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If you want to use two Kicker Coaxial or Component Speakers on a single channel of your amplifier wire the speakers in series. This will improve the sound quality, lower the total harmonic distortion and lessen the thermal load at the amplifier. This may prevent an amplifier from shutting down, due to over-current protection circuitry.....so definetly on the SUB terminals as this channel provides the better bass response........
if you bought that equipment today then your answer is yes your amp will power the subs but if i was you and you want more bass I would go with a two channel amp or even a mono block amp that will be 1 ohm stable and if you decide to do that you might want to get subs that are dual 4 ohm voice coils and run them in series that will get you 1 ohm of resistance
the amp is a 200 Watt by 4 im guessing and its doing that because its going into protection mode unhook the subs if it stops then 1 you have a bad sub or 2 the subs are too much for the amp if an amp is rated 200w per chanel its 200 max about 75 rms or 75 normal constant power
For maximum power, you'll need to wire the subs so that they present a 2 ohm load to the sub outputs on your amp. That will give you the full 420 watts RMS the amp is rated for. Likewise, you,ll want the run the front 4-channels at 2 ohms. Run separately, they produce 85 Watts times 4 channels, or if bridged, 130 watts times 2-channels. But if you run fronts at 4 ohms, they only produce 70 watts times 4 channels and your sub output at 4 ohms drops to 210 watts.
you've spent alot of money on **** by the sounds of it!!. you should only ever run multiple subs the same brand, power and resistance you can just connect any old subs to a system you need to wire them depending on the load that the amp needs to see. first thing is to try the amp/s on a individual sub to check your amps still work once done check the subs 1 by 1.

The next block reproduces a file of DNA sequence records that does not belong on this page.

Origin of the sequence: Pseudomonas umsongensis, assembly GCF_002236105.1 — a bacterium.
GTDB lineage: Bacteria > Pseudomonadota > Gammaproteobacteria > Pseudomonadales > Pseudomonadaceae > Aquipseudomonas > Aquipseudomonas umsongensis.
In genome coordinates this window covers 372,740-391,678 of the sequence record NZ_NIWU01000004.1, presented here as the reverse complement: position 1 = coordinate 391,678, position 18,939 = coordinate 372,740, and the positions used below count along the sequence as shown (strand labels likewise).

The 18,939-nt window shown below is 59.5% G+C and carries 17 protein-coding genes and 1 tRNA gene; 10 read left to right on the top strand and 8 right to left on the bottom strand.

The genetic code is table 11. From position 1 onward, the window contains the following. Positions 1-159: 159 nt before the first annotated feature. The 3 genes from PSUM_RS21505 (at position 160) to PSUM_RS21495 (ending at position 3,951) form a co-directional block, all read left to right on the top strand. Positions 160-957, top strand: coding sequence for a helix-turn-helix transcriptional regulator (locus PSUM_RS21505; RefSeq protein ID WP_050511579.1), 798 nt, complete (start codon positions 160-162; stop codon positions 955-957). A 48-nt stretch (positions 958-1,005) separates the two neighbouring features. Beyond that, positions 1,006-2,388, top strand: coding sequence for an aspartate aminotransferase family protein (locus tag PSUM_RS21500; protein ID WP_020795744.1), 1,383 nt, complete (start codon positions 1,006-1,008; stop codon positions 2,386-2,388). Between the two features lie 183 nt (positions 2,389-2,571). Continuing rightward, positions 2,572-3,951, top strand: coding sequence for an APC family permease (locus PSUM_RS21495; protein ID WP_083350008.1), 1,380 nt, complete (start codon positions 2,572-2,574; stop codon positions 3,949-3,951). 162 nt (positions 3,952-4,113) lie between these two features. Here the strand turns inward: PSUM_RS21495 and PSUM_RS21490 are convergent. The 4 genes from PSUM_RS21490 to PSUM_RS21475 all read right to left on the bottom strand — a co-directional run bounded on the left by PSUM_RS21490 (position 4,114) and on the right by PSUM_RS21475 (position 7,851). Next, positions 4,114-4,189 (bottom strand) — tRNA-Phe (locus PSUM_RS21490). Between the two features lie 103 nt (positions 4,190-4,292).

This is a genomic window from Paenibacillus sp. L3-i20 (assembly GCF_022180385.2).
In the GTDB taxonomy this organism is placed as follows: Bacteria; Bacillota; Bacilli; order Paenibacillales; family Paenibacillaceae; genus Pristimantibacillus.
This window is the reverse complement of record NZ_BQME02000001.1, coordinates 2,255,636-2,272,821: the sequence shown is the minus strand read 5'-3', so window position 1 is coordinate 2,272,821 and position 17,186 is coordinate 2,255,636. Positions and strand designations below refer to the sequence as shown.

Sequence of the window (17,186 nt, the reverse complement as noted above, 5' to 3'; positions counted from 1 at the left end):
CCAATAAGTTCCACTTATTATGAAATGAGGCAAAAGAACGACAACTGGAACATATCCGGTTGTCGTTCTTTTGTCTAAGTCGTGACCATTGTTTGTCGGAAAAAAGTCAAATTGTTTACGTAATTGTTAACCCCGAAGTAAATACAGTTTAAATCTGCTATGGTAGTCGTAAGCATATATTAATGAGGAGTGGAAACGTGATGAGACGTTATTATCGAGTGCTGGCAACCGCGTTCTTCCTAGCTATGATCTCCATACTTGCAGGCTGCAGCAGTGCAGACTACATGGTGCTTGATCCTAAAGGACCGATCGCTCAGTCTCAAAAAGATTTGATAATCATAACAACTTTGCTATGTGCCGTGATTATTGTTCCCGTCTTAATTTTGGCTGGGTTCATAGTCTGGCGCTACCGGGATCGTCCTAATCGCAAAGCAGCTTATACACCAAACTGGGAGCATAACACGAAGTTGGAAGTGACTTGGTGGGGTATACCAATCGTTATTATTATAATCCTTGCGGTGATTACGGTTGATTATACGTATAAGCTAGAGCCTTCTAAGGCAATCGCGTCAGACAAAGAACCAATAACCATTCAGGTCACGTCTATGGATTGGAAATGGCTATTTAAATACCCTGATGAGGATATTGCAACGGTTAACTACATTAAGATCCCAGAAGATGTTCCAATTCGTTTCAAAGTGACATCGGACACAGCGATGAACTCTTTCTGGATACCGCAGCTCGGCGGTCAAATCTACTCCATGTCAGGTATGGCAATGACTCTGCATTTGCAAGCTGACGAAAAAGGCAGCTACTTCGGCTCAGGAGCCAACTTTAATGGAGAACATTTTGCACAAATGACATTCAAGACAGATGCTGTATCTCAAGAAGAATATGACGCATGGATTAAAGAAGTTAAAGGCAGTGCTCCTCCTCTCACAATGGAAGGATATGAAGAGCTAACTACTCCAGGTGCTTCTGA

scanman84: i would recommend using the 2 channel 300W amp to drive the dual voice coil alone. i wouldn't combine the single channel amp with the 2 channel. you can't tie the 2 channel outputs together & use that on 1 voice & attach the single channel amp to the other, plus there could be slight differences in amplification & timing which, could cause the sub to have minimal movement or cause a canceling effect which would reduce the spl, sound pressure level. if you need more volume use the lowest impedence speaker recommended by the amp's mfg & if you need serious volume, go with a higher output single 2 channel amp. just make sure you have sufficient wire size to handle high powered amps. example, 8awg wire is rated for 73 amps. also make sure the amp is well grounded with nut & bolt connections to the frame & that there is good ventilation.
Umm a ohm meter would help you here. Double check the wires from the sub to the amp...make sure its not shorting out.
Try starting the amp without the wires on the terminals...if the protection shows up then there is a short inside the unit and it will need to be replaced/repaired.